The Society was pleased to accept the invitation to participate in the work of the Consortium by allowing it to archive its website. The Consortium selects sites to represent aspects of UK documentary heritage and as a result they will remain available to researchers in the future. They aim to include the archive copy of the Society's website in their permanent collection.
During the year the Society's Directory of Crematoria continued in its position as the principal, most informative and up to date directory of its kind despite competition from several competitors. Sales and net income derived from the publication have held up satisfactorily.
Demand for the publication can be attributed to its ease of use and wide variety of up to date information which is maintained and expanded through the use of an annual questionnaire sent to all crematoria in the United Kingdom and the Republic of Ireland. The Council is grateful to the staff of cremation authorities for their cooperation in completing the questionnaire enabling the Society to provide the most detailed information available.
The Directory is used by the Valuation Office Agency which is responsible for the revaluation of all crematoria in England and Wales for rating purposes. The Agency was responsible for re-valuing all crematoria for 2005 Rating Lists, which came into force on 1st April 2005. The Directory is an important source of reference to the Agency when in discussions with various operators and their agents. It will be particularly useful to the Agency in connection with the forthcoming 2010 revaluation.
Due to the consistently high quality of its content and presentation Pharos International continued to consolidate its position as the leading cremation publication in Great Britain's cremation movement as well as one of the leading cremation publications world-wide, with copies presently circulating in approximately 42 countries. Articles appearing in Pharos are frequently reproduced in cremation magazines published by cremation and death care organisations in other countries thus providing the Society with a high profile and the widest possible readership.
Pharos also remains the principal publication of the International Cremation Federation. Due to the quality of its content and standard of production as well as its national and international circulation, Pharos continues to be one of the Society's major promotional aids and avenue of communication. It continues on a sound financial footing. As emphasised regularly this is a significant achievement for the only subscription magazine in the British cremation movement. Pharos is edited by R N Arber.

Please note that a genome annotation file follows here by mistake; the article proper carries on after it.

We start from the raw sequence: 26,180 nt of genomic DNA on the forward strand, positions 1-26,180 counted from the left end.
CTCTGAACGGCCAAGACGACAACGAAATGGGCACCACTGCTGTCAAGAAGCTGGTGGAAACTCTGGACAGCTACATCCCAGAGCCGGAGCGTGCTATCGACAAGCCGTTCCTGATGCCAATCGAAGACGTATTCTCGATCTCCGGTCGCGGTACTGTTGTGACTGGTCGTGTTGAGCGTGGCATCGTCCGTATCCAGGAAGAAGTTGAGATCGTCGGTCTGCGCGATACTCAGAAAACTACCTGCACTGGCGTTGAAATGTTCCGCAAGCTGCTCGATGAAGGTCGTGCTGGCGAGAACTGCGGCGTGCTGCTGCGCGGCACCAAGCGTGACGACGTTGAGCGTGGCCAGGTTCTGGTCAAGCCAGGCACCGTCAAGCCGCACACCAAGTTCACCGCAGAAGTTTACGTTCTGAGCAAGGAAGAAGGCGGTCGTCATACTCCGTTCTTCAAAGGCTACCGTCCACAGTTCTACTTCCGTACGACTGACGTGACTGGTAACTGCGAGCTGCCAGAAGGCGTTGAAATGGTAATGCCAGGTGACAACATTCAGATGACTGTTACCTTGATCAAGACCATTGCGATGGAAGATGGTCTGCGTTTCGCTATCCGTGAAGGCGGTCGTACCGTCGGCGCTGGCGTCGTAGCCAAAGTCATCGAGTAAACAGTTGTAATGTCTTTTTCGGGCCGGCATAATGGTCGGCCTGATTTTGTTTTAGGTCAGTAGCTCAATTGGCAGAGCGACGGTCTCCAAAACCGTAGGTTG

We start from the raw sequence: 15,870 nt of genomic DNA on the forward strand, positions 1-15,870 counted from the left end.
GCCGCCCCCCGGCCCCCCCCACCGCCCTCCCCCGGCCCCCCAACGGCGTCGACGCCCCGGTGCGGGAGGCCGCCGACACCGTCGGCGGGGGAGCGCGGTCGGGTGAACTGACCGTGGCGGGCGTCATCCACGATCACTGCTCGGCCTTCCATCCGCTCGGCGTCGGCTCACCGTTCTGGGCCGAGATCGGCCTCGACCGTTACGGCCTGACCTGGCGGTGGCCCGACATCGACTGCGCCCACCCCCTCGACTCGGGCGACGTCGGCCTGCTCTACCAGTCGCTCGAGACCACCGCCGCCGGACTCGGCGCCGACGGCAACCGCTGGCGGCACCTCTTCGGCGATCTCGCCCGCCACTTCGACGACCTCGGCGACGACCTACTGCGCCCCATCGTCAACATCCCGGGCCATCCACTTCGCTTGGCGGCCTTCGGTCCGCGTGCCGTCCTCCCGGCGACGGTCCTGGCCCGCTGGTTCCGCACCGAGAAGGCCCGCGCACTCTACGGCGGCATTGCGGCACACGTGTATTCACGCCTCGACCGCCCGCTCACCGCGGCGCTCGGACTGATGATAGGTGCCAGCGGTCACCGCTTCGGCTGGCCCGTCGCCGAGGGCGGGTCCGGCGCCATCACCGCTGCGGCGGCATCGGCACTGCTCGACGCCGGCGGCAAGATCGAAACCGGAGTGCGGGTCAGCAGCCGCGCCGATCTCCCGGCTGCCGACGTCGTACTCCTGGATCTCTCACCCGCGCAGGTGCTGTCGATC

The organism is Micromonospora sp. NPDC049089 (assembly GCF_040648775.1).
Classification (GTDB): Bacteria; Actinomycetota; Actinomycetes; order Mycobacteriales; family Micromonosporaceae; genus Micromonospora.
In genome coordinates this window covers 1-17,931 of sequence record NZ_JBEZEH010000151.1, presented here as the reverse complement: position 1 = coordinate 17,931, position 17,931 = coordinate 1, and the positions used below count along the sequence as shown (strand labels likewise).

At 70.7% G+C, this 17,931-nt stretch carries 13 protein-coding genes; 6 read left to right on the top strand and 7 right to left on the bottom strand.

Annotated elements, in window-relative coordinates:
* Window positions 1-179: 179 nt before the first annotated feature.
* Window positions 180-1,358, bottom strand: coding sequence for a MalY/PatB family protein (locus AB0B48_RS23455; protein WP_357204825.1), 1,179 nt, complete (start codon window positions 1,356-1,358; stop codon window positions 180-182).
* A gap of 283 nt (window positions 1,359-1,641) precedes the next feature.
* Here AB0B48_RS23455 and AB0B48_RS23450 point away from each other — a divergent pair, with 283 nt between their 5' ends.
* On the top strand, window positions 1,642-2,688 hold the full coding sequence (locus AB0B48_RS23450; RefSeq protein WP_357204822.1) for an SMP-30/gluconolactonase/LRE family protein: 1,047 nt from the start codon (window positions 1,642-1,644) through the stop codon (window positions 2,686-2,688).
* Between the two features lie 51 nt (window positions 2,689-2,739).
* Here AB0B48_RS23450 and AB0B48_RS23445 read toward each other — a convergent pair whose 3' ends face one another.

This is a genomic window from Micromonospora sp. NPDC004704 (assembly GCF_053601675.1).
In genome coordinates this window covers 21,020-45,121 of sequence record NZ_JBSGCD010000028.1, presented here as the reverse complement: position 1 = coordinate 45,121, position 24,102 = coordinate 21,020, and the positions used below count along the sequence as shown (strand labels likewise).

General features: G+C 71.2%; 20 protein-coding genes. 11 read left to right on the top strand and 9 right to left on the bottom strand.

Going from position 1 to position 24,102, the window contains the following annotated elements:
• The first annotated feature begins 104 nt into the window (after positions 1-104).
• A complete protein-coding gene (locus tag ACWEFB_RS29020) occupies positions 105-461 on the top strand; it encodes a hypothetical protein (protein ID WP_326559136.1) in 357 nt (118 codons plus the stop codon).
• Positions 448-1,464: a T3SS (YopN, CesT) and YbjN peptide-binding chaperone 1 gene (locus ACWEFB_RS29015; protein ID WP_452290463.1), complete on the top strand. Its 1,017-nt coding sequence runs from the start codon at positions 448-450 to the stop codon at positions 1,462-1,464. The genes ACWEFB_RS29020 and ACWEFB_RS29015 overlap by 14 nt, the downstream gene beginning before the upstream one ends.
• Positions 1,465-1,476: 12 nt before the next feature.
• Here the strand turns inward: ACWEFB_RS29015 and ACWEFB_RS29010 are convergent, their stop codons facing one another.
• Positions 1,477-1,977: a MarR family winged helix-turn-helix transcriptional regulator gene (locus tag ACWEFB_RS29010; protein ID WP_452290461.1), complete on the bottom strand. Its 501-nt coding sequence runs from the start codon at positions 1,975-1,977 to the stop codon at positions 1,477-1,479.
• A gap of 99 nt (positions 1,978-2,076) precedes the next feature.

Due to the overwhelming success of the 2007 International Cremation and Burial Conference and Exhibition held between 12th and 14th November 2007 it was decided to stage a similar event from 7th to 9th July 2008. On this occasion in place of the International Cremation Federation whose 2007 General Council Meeting was held during ICBCE2007 we were joined by the Association of Burial Authorities. The event was therefore staged with input from the following organisations.
The Cremation Society of Great Britain, the founder and pioneer of the cremation movement in the United Kingdom. It established the first crematorium in the UK and is a founder member of the International Cremation Federation.
The Federation of Burial and Cremation Authorities which represents 90% of all cremation authorities in the United Kingdom and has recently widened its scope to allow full membership of the FBCA to burial authorities.
The Association of Private Crematoria which represents 75% of all private crematoria in the UK. Nearly all new crematoria are being established by the private sector.
The Association of Burial Authorities was formed in 1993 to fulfil the need for a consumer orientated organisation to coordinate the activities of burial grounds and provide a tangible link between them and the public.
The change of date brought the conference back into the Society's normal conference cycle as well as enabling the organisers to secure attractive conference rates with the Hilton Newcastle Gateshead hotel, the previous year's venue. Although the second consecutive year that the venue was Gateshead it is intended that future conference venues be located around the country as opposed to using the same location, so as to give the greatest number of possible prospective delegates the opportunity to attend.
Once again there was a diverse programme designed to appeal to all sections of the death care profession. Legislative issues were covered with papers on Cremation Regulations - 'Consolidation and Modernisation' - update by Brian Patterson, Ministry of Justice; Memorial Safety by Dr Richard Broughton, Chairman of the Burial and Cemeteries Advisory Group (BCAG) Sub-Group on Memorial Safety; Scottish Burial and Cremation Law Reform by Sheriff Robert Brodie, Chairman, Law Reform Working Party; Improving the Process of Death Certification by Simon Bennett, Department of Health; and Developments in Burial Law and Policy by Andrew Tucker, Ministry of Justice.
The focus on social and cultural issues was provided by papers on Take it with you when you go: Mausolea, Catacombs and Vaults of the 21st Century, by Dr Julian Litten, a member of the Association of Burial Authorities Executive; Jewish Approaches to Death and Funerals by Rabbi Ian Morris, Sinai Synagogue, Leeds; and Burial Customs and Contemporary Issues Facing the Muslim Faith by Dr Mohammed Kassamali, Imam of the Husaini Islamic Centre, Peterborough.